Despite their R-ratings, the Milla Jovovich Resident Evil movies were surprisingly light on gore; there’s a reason why. Capcom’s original Resident Evil popularized the survival horror genre and introduced digital bloodshed to an entire generation of gamers. The original titles were inspired by George A Romero movies like Dawn Of The Dead, and player characters could perish in all manner of gruesome ways, from being eaten by hordes of zombies to decapitation. Their success made a live-action Resident Evil a certainty.
Romero himself was first set to write and direct Resident Evil but was later replaced by Mortal Kombat’s Paul W.S. Anderson. Whereas the latter video game adaptation was PG-13 and had to tone down the over-the-top gruesomeness of the arcade games, Resident Evil was an R. This should have eased fan concern about the film, but the fact it focused on a new set of characters and didn’t directly adapt any of the games was a big problem. Milla Jovovich’s Alice fronted six Resident Evils in total, with a reboot called Welcome To Raccoon City later arriving in 2021.
Resident Evil’s Producer Didn’t Like Violent Movies
Despite being R and featuring blood, the Resident Evil movies – especially the first few outings – are oddly sanitized in their use of gore. When characters are eaten it’s usually achieved with sound effects and suggestion and since the zombies are already dead, they don’t really bleed. Of course, the films are aiming for an action movie tone than a gory, Romero-style zombie horror. Still, they’re so light on gruesomeness they’re veering closer to a PG-13, and this was due to Resident Evil producer and Constantin Film head Bernd Eichinger having a dislike of overtly violent movies.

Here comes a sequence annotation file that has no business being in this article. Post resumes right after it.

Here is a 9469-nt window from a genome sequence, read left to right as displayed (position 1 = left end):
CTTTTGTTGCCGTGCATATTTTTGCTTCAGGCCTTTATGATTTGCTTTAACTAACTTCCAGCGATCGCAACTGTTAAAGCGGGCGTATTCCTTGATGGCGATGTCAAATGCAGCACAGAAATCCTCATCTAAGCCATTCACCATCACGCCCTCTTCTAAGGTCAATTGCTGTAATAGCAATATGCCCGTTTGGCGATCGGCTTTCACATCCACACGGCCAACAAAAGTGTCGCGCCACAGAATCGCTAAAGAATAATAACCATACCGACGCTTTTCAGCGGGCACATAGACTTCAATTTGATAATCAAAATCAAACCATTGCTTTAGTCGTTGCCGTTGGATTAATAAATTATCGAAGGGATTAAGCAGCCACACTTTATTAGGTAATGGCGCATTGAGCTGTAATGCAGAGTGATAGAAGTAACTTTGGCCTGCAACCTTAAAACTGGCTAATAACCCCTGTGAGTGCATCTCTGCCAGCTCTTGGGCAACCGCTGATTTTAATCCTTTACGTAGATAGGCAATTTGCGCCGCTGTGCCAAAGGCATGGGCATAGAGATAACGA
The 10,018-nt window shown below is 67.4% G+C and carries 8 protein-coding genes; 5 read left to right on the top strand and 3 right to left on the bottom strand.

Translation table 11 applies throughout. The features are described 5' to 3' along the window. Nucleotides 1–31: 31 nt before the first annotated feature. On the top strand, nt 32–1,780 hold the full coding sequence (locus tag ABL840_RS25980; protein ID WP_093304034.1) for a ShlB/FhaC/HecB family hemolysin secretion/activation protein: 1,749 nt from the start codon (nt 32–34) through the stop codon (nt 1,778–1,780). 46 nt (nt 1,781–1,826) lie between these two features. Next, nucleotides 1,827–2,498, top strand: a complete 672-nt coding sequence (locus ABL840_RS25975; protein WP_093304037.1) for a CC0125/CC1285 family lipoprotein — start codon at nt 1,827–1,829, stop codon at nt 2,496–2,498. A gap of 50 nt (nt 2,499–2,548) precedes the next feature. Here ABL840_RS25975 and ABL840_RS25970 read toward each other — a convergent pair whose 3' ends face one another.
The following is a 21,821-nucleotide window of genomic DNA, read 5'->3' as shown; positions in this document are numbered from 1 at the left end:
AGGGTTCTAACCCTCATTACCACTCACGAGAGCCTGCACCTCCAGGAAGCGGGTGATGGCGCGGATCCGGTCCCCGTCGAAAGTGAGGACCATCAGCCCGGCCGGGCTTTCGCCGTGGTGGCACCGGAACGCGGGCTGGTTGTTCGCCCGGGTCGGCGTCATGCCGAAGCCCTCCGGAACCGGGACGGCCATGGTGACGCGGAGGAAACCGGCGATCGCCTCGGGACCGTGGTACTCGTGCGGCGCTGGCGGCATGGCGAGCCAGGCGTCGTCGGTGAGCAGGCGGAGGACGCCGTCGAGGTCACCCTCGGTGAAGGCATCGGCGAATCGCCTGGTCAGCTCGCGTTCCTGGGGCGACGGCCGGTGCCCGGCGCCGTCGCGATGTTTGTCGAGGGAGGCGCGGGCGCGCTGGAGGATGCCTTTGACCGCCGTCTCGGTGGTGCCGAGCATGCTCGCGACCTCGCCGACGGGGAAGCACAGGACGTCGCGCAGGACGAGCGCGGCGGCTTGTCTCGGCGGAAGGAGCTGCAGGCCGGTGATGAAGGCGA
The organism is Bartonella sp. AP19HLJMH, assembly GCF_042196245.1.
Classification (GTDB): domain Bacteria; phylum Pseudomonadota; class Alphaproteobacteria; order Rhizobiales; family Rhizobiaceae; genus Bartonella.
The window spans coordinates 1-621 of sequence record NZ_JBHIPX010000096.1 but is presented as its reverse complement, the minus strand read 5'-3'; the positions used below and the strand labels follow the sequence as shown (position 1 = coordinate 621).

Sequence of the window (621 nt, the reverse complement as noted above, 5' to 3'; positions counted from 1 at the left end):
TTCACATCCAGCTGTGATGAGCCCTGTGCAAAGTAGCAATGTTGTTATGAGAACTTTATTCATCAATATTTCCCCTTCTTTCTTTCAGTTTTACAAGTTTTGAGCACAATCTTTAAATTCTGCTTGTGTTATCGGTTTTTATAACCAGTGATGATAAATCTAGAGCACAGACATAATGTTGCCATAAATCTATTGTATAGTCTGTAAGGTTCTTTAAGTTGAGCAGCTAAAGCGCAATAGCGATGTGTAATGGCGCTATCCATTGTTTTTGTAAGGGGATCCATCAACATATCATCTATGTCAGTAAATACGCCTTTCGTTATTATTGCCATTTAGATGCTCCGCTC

The late producer – whose other credits include Downfall and The NeverEnding Story – gave an interview with Spiegel Culture in 2002 about Resident Evil. When asked about the violence in the movie, he offered that blood never flows, which is something they paid attention to as “I don’t like violent films.” He also stated that the most extreme moments like the famous Resident Evil laser hallway sequence are “… almost comical because it’s so absurd.” In all the films there are certainly gruesome moments, but they never linger or go too extreme. Eichinger was also concerned about the film’s commercial appeal if the violence was too extreme.
George Romero Was Fired From Resident Evil Over His Gory Script
That might be a key reason Romero’s Resident Evil was canceled. Executive producer Robert Kulzer claimed in Fangoria (via Resident Evil Wiki) they first approached Romero with the intent of making “the ultimate zombie movie,” but after reading the script – which featured scenes of characters being melted by acid or ripped apart by monsters – they decided it was too graphic. “We could not have shown it to a regular theater, we could not have shown it on television and the video would have been sold in the X-rated section,” said Kulzer. Unwilling to budge over the level of violence in his script, Romero was soon fired by Constantin.
Source: Spiegel Culture, Fangoria (via Resident Evil Wiki)